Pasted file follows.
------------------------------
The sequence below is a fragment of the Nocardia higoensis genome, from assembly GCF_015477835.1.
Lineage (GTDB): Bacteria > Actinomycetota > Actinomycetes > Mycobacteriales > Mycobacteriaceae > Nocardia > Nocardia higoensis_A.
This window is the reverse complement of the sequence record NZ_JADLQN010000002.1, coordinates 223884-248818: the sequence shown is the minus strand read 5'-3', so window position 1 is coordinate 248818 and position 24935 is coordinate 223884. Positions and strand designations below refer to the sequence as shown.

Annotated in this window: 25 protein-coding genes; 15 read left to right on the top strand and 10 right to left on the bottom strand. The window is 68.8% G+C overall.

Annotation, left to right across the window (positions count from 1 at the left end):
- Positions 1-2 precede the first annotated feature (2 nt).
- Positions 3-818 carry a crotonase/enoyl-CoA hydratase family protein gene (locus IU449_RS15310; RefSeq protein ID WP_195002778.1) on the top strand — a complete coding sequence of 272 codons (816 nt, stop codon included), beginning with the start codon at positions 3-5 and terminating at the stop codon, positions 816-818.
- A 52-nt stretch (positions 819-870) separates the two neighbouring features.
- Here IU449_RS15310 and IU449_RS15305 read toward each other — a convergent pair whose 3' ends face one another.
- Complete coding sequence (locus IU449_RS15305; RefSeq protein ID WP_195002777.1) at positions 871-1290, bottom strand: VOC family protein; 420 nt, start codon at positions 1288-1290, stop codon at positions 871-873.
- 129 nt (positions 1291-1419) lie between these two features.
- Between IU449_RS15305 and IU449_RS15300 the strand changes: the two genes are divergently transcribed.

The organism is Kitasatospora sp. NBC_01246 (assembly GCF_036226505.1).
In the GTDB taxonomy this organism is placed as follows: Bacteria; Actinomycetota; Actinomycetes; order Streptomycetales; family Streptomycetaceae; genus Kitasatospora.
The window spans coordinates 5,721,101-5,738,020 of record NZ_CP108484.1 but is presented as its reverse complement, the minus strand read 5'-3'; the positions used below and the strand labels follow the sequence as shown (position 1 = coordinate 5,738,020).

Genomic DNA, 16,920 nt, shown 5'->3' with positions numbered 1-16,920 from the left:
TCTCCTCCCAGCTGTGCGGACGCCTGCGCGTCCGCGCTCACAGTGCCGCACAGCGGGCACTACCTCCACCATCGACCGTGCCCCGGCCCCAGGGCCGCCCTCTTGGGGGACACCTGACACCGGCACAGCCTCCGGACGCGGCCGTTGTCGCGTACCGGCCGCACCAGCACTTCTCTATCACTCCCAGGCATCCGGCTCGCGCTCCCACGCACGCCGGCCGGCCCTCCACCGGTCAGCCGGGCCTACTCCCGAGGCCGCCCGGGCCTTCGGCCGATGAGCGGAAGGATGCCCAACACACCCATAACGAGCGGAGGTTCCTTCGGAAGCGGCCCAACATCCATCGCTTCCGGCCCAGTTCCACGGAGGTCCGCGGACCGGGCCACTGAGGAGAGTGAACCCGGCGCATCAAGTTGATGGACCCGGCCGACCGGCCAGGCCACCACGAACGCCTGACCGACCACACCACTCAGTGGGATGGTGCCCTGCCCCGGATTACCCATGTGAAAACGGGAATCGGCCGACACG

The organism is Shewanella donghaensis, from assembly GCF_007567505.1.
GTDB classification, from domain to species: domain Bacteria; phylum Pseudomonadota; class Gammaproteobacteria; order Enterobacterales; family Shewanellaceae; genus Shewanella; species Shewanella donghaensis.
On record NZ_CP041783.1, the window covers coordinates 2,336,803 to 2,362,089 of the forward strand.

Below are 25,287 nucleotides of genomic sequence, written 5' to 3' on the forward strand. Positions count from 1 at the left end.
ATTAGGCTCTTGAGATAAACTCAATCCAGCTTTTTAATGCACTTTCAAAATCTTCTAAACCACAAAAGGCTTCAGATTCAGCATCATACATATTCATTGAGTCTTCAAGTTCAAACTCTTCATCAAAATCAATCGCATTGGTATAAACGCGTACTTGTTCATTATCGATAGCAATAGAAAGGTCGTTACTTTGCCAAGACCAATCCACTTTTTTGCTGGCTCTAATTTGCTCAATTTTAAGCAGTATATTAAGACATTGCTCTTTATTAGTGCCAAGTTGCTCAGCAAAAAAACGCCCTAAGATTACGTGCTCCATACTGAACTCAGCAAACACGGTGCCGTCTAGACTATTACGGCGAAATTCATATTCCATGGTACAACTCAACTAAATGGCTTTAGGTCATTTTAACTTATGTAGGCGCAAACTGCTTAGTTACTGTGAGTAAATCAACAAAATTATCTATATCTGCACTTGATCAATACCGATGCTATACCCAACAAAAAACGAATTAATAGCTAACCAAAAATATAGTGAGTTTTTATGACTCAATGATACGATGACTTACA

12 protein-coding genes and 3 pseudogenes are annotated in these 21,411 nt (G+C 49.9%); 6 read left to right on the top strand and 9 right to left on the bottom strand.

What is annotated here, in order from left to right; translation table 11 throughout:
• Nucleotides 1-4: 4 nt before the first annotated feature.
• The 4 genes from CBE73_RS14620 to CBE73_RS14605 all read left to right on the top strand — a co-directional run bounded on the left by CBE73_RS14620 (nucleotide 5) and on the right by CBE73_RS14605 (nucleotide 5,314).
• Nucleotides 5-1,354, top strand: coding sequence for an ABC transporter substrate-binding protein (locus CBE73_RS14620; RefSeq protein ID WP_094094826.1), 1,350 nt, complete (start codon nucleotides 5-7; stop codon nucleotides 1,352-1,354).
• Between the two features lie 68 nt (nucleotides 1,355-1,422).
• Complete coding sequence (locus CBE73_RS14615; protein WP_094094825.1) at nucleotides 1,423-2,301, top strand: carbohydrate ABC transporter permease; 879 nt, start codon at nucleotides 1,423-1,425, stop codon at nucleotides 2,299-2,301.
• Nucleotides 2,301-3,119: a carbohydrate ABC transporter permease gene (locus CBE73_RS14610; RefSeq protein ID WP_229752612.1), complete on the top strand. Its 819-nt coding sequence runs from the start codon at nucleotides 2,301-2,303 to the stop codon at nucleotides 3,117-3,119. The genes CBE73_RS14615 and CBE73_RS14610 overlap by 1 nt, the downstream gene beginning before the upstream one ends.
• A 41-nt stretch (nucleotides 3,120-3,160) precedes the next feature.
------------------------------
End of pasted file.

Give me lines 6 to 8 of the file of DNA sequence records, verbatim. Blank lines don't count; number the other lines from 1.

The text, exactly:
- Positions 1-2 precede the first annotated feature (2 nt).
- Positions 3-818 carry a crotonase/enoyl-CoA hydratase family protein gene (locus IU449_RS15310; RefSeq protein ID WP_195002778.1) on the top strand — a complete coding sequence of 272 codons (816 nt, stop codon included), beginning with the start codon at positions 3-5 and terminating at the stop codon, positions 816-818.
- A 52-nt stretch (positions 819-870) separates the two neighbouring features.